I wonder how long they have been sitting on this bench. Sibenik, Croatia

Walk in Boston’s Public Gardens, Manhattan’s Central Park, along the narrow sidewalks of San Francisco’s Chinatown and you’ll see them still holding hands or her arm threaded through his as they walk, often with canes, still glowing, chattering away like tiny birds or not at all, enviable in companionable silence, these lovers in their eighties and nineties both a sort of shade of griege touched with sea foam reflecting a translucent pink unique to age. “Hold onto him darling, a good man is hard to find!” They smile, announce they’ve been married for some astonishing number of decades and he says, clearly still smitten as a school boy, “she the only girl I have ever loved.”

The knowledge of love is cellular isn’t it? We look in his/her eyes and the world spins, our heart clenches and unfolds in wonder and willingness to explore all life has to offer.  If we’re really lucky we mate, as swans do, for life and it’s long and deliriously happy – even when it’s as boring as watching paint dry.  My great uncle Eddie and his bride Wanda were like that. Married in 1928, together for nearly 75 years – he passing at 96, she within six months at 93. They exuded kindness and ease, provided a framework of unconditional love for one another, their daughters and their families, and all who knew them.  I can still hear her say, “Now Eddie”, taste her cheesecake, smell his greenish tinted cigars, feel the presence of their love though they have been dead since 2002.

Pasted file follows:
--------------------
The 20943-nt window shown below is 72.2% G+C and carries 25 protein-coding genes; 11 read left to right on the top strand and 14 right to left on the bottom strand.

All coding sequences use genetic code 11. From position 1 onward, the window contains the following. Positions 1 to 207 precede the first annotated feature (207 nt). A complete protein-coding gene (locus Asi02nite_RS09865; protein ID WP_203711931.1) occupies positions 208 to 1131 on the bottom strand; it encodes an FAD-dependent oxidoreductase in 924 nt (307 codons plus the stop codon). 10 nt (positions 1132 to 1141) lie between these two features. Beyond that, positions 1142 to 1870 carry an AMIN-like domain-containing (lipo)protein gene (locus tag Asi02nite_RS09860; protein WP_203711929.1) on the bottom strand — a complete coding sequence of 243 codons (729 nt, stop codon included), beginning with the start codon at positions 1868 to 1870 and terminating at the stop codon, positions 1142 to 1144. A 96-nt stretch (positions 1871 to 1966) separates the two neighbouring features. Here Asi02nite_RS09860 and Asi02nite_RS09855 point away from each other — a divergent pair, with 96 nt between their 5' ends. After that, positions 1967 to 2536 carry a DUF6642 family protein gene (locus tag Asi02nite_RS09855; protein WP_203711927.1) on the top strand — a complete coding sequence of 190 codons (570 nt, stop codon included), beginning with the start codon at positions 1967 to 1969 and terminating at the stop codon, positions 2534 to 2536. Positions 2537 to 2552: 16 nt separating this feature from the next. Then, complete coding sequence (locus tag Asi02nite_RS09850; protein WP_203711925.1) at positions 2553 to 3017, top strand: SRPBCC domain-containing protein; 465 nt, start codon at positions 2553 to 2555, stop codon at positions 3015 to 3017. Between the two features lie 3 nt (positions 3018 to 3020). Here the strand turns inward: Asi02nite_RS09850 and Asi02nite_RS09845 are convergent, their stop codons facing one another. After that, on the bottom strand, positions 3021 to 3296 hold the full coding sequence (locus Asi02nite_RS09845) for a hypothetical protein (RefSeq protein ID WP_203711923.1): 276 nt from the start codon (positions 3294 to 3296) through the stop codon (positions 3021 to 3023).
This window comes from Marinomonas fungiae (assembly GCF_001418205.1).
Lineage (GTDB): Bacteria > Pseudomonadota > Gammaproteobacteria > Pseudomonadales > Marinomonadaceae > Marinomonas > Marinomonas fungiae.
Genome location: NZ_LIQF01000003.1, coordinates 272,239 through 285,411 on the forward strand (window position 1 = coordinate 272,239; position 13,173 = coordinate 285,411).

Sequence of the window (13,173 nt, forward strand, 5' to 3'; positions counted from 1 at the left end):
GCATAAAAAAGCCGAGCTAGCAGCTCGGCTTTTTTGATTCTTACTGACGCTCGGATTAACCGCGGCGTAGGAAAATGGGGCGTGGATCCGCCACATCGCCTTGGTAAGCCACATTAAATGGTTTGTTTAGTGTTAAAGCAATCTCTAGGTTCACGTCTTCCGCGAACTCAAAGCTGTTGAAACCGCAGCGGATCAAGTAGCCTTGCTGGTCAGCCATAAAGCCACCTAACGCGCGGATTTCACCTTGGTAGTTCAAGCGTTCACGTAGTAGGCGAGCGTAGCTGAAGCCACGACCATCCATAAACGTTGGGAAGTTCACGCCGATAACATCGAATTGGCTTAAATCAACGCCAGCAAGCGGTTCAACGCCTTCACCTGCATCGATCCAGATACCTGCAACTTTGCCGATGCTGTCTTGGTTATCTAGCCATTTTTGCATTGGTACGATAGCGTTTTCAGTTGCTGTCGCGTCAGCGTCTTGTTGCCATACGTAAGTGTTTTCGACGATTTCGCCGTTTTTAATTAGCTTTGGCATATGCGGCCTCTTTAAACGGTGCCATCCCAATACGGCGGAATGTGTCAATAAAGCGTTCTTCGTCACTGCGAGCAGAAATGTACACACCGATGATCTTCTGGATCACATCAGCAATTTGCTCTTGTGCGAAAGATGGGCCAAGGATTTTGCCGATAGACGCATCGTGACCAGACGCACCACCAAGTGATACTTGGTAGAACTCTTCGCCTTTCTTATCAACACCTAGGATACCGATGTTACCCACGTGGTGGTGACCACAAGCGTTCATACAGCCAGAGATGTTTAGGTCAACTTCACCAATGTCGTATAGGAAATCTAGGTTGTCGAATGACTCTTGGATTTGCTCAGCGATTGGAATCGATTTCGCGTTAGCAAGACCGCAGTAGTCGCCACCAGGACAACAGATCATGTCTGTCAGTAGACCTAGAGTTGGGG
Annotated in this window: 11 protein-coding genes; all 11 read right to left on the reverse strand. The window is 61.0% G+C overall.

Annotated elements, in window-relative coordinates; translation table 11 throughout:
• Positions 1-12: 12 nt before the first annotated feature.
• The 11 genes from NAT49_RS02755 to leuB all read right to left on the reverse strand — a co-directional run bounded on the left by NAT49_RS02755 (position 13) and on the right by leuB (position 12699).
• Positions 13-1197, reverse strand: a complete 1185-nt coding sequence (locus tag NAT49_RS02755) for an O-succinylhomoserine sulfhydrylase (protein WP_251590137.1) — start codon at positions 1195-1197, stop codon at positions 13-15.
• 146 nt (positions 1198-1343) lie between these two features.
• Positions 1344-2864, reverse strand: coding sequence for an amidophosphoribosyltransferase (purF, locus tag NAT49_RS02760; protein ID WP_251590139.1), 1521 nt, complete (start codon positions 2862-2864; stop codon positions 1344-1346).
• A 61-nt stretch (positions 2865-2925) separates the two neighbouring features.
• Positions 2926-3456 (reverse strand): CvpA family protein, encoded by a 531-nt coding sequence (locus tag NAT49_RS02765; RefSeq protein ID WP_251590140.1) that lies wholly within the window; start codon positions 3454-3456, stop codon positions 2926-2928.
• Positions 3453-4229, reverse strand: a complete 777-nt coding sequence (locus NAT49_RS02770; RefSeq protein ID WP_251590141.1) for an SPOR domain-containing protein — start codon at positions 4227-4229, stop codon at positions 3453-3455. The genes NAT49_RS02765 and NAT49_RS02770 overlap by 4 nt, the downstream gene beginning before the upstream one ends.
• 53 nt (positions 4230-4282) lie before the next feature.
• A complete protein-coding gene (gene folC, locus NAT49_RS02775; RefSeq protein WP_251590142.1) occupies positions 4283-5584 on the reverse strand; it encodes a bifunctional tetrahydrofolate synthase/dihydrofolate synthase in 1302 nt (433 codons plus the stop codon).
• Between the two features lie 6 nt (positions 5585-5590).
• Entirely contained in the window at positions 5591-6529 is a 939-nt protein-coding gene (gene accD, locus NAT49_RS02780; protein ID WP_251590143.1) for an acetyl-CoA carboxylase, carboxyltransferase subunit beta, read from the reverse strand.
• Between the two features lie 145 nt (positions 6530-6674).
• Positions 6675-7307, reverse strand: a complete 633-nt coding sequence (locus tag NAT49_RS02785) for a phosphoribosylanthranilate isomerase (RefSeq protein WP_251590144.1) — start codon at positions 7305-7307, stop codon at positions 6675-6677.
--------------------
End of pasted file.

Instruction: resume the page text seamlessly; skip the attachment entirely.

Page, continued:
Love cannot grow, flourish, sustain, nurture, set an example or comfort anyone else unless it exists within each of us as individuals. Self-esteem, the greatest form of human love, is the guarantor of the capacity to love others. We can rise from ashes like mythical phoenix with the presence of love. When we give it away, quietly and without need for adoration or acclaim, love multiples exponentially like spring bulbs, like cascading waters down the face of a mountain, like the visual confection presented as a flock of pink flamingos takes off in flight. It is beauty in every form imaginable. For most of us love will never be sweeping poetry delirious with adjectives – it’s much more likely to be formed with crayons, colored pencils and water soluble paint on a horizontal piece of 8 1/2 x 11” paper attached to the refrigerator.